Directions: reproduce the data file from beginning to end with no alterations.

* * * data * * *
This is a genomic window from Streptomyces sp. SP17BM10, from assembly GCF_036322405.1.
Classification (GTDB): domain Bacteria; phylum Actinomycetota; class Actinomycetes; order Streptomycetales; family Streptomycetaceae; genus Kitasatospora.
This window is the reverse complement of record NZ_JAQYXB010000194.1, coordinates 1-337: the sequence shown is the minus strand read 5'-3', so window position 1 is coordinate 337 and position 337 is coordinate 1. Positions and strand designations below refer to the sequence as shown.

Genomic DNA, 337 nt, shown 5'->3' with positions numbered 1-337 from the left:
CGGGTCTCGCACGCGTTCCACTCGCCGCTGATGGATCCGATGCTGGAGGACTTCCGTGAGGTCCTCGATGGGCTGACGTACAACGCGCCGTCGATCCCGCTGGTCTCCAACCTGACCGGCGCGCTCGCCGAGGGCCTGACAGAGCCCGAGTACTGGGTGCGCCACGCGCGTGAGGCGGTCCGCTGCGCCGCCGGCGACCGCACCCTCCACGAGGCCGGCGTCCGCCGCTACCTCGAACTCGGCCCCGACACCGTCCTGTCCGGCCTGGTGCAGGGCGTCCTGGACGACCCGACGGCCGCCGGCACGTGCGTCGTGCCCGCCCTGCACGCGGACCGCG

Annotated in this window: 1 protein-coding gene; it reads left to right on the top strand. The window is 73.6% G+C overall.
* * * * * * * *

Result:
This is a genomic window from Streptomyces sp. SP17BM10, from assembly GCF_036322405.1.
Classification (GTDB): domain Bacteria; phylum Actinomycetota; class Actinomycetes; order Streptomycetales; family Streptomycetaceae; genus Kitasatospora.
This window is the reverse complement of record NZ_JAQYXB010000194.1, coordinates 1-337: the sequence shown is the minus strand read 5'-3', so window position 1 is coordinate 337 and position 337 is coordinate 1. Positions and strand designations below refer to the sequence as shown.

Genomic DNA, 337 nt, shown 5'->3' with positions numbered 1-337 from the left:
CGGGTCTCGCACGCGTTCCACTCGCCGCTGATGGATCCGATGCTGGAGGACTTCCGTGAGGTCCTCGATGGGCTGACGTACAACGCGCCGTCGATCCCGCTGGTCTCCAACCTGACCGGCGCGCTCGCCGAGGGCCTGACAGAGCCCGAGTACTGGGTGCGCCACGCGCGTGAGGCGGTCCGCTGCGCCGCCGGCGACCGCACCCTCCACGAGGCCGGCGTCCGCCGCTACCTCGAACTCGGCCCCGACACCGTCCTGTCCGGCCTGGTGCAGGGCGTCCTGGACGACCCGACGGCCGCCGGCACGTGCGTCGTGCCCGCCCTGCACGCGGACCGCG

Annotated in this window: 1 protein-coding gene; it reads left to right on the top strand. The window is 73.6% G+C overall.